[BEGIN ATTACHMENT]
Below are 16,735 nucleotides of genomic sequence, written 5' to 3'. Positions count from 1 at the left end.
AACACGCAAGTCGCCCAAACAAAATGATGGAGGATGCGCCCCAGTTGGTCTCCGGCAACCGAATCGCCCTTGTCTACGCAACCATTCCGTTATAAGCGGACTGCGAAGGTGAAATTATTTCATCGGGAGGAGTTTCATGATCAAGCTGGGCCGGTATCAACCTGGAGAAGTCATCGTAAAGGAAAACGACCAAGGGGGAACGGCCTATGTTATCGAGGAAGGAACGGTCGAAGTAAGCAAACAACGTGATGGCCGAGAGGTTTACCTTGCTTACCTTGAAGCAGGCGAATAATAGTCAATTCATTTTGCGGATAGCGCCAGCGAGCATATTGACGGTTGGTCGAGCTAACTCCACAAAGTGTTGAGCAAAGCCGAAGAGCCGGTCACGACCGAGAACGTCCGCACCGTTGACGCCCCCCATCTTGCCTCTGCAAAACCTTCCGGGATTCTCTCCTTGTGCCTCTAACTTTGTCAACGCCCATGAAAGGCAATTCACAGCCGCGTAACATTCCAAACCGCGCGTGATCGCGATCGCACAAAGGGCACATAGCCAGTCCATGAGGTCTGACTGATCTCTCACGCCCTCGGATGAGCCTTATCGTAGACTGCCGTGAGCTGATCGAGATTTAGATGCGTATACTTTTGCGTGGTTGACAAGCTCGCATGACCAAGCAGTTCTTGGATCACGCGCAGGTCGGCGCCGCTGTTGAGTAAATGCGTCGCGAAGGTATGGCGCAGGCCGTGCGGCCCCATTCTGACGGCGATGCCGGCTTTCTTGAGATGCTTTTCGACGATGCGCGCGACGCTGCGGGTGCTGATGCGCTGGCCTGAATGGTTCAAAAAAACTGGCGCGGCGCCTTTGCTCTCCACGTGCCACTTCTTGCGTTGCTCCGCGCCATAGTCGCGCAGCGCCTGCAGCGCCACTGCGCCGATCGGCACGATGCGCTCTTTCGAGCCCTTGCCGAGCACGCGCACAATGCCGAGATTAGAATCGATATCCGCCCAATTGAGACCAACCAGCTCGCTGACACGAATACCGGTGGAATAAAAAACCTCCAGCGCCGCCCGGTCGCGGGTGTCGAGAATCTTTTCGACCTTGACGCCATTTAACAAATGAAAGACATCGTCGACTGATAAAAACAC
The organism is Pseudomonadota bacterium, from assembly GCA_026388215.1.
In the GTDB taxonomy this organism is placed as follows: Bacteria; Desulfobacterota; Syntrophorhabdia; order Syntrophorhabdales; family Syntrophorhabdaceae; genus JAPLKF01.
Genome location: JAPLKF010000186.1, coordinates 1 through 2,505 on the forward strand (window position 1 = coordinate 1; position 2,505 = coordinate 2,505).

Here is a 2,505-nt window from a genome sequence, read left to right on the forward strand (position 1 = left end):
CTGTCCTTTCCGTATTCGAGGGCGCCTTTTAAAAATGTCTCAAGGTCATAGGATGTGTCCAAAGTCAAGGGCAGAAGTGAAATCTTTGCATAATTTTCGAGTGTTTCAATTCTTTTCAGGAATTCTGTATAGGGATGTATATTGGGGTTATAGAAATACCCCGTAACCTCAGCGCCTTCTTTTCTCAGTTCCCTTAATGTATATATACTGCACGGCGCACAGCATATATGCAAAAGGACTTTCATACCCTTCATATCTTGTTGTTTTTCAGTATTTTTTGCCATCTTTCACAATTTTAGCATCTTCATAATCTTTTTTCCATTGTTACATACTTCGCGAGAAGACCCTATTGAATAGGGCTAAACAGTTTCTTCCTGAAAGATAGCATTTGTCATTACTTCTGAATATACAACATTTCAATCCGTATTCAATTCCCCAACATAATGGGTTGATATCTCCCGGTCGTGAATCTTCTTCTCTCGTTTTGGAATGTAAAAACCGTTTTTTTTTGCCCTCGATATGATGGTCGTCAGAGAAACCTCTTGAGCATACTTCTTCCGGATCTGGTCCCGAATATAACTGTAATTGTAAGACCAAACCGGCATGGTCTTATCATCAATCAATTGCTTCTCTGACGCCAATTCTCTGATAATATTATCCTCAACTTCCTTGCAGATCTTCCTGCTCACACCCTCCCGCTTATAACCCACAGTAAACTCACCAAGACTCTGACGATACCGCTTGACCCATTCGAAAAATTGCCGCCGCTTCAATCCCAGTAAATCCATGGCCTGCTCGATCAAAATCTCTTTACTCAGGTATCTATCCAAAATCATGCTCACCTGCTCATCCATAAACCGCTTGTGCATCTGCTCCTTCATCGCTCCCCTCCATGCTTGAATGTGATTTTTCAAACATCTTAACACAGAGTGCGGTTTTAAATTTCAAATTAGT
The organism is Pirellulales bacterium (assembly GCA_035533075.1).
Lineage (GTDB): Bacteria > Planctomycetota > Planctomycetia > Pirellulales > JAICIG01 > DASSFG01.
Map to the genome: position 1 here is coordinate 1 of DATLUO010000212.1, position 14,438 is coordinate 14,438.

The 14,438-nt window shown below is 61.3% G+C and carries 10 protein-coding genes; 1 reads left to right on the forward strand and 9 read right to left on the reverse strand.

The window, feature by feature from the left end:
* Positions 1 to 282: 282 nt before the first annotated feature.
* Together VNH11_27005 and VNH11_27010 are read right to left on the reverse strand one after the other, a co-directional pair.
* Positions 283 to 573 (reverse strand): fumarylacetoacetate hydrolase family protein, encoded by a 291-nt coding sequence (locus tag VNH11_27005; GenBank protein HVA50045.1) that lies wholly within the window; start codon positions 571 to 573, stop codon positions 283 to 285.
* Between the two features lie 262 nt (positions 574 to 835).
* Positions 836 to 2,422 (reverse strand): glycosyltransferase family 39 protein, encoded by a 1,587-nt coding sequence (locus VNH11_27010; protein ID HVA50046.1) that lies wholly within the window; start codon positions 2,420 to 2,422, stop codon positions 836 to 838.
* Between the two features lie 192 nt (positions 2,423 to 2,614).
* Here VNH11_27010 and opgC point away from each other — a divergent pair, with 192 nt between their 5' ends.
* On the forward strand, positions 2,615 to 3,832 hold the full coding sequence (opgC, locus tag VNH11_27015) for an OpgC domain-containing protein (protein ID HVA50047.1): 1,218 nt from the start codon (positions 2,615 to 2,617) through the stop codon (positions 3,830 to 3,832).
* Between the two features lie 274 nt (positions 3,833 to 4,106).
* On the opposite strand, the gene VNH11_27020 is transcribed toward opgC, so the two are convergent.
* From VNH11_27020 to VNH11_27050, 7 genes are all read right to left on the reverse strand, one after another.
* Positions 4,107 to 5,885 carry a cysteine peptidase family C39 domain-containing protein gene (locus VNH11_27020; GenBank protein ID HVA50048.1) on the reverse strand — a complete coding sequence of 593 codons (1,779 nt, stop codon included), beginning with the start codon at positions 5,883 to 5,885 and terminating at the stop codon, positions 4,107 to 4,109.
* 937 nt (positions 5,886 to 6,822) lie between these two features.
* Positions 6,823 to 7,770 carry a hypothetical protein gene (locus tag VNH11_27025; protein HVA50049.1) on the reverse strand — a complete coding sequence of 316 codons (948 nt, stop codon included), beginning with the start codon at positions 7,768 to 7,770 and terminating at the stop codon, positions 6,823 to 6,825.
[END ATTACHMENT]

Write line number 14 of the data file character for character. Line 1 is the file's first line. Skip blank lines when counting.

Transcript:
* Together VNH11_27005 and VNH11_27010 are read right to left on the reverse strand one after the other, a co-directional pair.